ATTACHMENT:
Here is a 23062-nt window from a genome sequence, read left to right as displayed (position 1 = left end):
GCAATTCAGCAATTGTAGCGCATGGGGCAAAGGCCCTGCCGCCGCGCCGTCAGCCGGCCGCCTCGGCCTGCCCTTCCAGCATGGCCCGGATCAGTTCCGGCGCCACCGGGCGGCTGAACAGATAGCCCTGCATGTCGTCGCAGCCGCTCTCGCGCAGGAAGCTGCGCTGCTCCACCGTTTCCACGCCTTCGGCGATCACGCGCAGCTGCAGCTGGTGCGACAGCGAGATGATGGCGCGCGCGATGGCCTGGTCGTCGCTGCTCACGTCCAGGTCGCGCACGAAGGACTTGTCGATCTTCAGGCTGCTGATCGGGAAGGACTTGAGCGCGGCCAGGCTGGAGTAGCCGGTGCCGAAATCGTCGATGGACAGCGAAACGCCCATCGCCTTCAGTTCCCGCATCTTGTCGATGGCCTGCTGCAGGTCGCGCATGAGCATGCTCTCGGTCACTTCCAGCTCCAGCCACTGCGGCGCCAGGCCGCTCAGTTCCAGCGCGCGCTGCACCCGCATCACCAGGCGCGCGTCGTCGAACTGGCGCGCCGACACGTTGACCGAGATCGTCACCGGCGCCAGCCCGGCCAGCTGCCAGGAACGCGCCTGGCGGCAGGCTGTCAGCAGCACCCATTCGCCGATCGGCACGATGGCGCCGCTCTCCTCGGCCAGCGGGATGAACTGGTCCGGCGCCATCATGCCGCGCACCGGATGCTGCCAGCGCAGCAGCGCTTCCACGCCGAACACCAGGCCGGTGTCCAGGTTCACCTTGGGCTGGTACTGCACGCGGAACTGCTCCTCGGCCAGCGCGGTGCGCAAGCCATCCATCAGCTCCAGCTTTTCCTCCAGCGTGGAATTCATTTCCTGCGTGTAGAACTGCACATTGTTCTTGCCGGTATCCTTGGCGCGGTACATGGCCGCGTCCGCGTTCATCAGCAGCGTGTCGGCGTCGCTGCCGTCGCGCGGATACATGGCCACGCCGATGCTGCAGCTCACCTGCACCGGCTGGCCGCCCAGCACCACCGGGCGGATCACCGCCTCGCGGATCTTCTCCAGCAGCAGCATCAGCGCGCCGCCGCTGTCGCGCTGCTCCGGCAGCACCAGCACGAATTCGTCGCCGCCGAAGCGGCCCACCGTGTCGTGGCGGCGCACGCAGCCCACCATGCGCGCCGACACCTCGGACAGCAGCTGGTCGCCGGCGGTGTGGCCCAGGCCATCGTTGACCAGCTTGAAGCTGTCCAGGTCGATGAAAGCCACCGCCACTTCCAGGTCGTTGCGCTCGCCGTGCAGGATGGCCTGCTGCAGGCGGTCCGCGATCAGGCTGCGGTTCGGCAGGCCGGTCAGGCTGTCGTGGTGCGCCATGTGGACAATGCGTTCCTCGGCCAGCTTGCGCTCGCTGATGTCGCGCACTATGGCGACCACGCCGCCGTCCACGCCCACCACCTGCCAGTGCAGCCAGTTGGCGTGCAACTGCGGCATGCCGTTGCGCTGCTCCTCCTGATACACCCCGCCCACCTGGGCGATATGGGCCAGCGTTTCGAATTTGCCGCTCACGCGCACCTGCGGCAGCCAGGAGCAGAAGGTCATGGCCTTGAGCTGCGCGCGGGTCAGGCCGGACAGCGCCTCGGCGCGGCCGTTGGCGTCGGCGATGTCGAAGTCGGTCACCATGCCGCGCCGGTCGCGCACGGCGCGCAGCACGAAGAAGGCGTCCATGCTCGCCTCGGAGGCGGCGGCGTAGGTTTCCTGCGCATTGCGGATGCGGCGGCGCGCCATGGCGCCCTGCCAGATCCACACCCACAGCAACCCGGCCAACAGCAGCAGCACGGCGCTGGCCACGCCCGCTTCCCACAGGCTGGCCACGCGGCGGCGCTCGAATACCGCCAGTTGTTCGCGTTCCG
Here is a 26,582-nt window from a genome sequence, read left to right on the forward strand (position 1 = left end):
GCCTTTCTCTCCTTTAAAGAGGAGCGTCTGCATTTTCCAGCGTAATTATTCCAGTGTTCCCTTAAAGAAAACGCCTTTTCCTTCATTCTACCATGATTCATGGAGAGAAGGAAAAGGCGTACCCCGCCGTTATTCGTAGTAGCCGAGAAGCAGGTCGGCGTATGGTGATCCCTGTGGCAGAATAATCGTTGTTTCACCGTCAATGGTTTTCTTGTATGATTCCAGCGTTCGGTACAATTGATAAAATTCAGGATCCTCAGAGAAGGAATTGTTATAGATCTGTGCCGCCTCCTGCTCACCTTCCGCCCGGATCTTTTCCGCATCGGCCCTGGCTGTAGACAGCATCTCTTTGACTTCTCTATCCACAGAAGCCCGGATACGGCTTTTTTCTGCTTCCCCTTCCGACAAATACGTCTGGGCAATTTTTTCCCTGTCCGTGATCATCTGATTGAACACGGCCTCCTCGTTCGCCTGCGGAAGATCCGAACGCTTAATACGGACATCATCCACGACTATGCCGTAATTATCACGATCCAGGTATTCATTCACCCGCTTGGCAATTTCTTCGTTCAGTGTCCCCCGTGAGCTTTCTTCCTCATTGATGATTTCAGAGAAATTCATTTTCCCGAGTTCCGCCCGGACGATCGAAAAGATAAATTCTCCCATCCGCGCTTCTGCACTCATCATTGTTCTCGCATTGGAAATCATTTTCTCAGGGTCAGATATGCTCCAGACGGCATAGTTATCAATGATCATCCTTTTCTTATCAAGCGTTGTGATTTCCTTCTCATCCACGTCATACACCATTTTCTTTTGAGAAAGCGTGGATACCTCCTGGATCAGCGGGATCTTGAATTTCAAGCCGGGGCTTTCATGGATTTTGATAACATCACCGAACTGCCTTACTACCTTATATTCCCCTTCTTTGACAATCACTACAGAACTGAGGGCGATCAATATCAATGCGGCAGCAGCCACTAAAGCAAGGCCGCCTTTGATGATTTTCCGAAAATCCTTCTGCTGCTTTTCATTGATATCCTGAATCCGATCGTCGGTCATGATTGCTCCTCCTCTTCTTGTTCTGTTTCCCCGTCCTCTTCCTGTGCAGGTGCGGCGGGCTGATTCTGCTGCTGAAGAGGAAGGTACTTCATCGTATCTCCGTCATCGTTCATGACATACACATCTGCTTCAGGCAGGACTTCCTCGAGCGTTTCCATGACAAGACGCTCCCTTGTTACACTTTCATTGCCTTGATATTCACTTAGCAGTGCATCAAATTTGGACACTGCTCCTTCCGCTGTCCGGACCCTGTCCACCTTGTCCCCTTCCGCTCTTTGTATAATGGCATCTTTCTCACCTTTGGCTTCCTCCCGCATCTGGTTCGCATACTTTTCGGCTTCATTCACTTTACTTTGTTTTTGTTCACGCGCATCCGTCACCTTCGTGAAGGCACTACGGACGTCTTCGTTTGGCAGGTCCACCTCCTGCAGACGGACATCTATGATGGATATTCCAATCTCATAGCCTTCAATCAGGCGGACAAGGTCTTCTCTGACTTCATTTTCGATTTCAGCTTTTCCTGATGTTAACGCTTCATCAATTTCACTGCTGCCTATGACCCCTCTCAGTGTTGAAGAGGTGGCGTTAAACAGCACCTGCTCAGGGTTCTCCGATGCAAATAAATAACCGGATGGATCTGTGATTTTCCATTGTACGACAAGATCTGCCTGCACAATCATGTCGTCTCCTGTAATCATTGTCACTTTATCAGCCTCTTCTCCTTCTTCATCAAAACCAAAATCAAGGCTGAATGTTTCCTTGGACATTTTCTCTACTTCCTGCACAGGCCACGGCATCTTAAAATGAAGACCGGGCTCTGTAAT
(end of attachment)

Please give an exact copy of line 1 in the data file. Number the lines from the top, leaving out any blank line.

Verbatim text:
Here is a 23062-nt window from a genome sequence, read left to right as displayed (position 1 = left end):